7 comments:

Soo Rekka Lal said...

I find this story very interesting, i grew up in very repressive society and there was nothing for anyone who would go outside the norm, when i came to university i found many more things that totally blew my mind, among them the armisted maupin tales of the city, which is for older ppl but very good, most american stories, i didn't read any of the ones here, but i will go and read them now!

Shirley Webster said...

Ha ha I always love your posts Tess, they are so funny! "No queers up north!" I grew up in Edinburgh and nobody every talked about that kind of thing, thank you very much! All the examples you list here are very eye-opening, I never saw anything like that in the 80s either. I suspect that actually lots of people never got to see books like these. Having said that, I haven't seen many these days at my local library either, but its great to know they are out there.

Sheena Wilkinson said...

Great post. In 2011 nobody would buy my LGBT story because 'gay is too niche; it's not very marketable'. As a teen, even though I wasn't gay, I was very questioning, and loved books like 'Hey Dollface' and 'Annie On My Mind', but they weren't easy to find in Belfast.

Sue Bursztynski said...

I recommend F2M: The Boy Within by Hazel Edwards and Ryan Kennedy, a novel about transitioning from female to male. It's not a woe-is-me-everybody-is-persecuting-me book at all. The girl/boy is a member of an all-girl punk rock band and having to tell not only the family but the band that she is going to be a he. And then research it all on line. And meet some fascinating characters in the transgender community, including a couple of which the husband used to be a woman and the wife used to be a man. It's enjoyable and as much about the music as the trans issue.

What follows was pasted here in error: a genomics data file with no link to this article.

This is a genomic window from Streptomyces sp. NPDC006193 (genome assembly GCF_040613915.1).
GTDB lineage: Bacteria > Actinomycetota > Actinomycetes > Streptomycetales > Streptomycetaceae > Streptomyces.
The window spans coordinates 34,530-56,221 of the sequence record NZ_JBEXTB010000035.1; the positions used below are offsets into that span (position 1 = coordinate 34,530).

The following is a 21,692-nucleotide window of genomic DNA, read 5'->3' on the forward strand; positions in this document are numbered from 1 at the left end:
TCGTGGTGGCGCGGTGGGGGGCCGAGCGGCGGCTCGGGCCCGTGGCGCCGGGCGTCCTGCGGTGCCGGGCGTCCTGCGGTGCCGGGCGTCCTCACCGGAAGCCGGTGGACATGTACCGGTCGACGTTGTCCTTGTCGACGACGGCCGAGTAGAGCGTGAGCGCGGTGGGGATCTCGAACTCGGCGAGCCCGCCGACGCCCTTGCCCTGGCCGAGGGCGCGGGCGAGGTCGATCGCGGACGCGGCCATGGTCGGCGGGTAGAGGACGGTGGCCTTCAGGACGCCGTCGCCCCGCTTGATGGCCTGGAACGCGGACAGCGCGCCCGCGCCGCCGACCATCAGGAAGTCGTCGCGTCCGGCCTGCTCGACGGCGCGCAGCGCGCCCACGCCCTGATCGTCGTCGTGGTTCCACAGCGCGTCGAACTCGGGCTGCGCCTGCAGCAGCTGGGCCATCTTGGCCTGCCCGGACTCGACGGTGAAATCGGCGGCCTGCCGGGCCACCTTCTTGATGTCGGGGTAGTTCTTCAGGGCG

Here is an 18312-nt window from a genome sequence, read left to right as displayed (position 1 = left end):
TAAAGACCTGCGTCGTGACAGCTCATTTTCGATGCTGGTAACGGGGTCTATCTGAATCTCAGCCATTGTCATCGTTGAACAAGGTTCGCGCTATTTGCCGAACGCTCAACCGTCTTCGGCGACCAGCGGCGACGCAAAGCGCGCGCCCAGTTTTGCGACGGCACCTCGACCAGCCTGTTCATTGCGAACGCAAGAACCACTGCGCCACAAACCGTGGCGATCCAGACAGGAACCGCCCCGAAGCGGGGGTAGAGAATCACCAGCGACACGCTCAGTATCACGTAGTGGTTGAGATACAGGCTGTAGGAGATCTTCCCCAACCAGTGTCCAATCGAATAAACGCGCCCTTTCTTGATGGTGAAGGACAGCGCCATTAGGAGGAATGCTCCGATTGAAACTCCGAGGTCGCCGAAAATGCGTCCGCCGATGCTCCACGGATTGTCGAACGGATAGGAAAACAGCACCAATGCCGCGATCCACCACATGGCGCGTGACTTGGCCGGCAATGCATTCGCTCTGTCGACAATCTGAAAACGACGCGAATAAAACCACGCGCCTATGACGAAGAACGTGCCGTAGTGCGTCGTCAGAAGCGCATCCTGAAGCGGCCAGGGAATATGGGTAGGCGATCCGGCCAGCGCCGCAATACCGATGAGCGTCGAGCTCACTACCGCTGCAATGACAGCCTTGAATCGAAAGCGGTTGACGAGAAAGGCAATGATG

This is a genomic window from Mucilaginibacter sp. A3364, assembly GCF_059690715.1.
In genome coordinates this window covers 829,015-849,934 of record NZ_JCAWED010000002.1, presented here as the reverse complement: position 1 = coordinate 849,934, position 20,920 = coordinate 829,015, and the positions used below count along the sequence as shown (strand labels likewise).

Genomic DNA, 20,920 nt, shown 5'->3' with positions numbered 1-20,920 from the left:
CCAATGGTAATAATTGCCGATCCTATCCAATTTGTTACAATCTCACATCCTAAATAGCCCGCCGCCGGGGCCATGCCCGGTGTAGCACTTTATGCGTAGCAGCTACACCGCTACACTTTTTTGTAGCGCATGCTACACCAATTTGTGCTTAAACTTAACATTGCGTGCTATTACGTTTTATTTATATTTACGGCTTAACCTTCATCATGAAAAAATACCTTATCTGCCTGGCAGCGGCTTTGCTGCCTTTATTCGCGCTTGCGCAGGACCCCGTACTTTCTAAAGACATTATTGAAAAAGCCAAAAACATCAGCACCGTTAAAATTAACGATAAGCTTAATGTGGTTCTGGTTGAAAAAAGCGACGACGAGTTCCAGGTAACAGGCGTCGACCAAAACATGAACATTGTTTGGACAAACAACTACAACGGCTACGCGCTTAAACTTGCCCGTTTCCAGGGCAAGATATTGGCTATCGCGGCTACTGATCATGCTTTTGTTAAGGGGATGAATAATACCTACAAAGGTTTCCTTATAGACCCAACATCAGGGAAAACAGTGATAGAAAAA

David Levithan is great. Have you read Every Day, in which the protagonist is neither male nor female but occupies a different body each day? Amazing!

Tess Berry-Hart said...

Thanks so much for all your comments and suggestions, everyone! Great tip Sue, I haven't read The Boy Within but will check it out. Yes, Every Day is amazing - really shows how bodies "don't matter" when love is involved. And I've heard of Hey Dollface but never read it - though at one point I did read all of Tales of the City too!

Tess Berry-Hart said...

Actually, Sheena, I'm still stunned about the "gay is not marketable" response even in 2011 - publishers are so weasely sometimes!

Emma Barnes said...

I remember Tunes For A Small Harmonica by Barbara Wersba - a brilliant YA comedy about a teenage girl living in New York who was definitely very confused about her identity...I feel there must have been others but I can't think of them.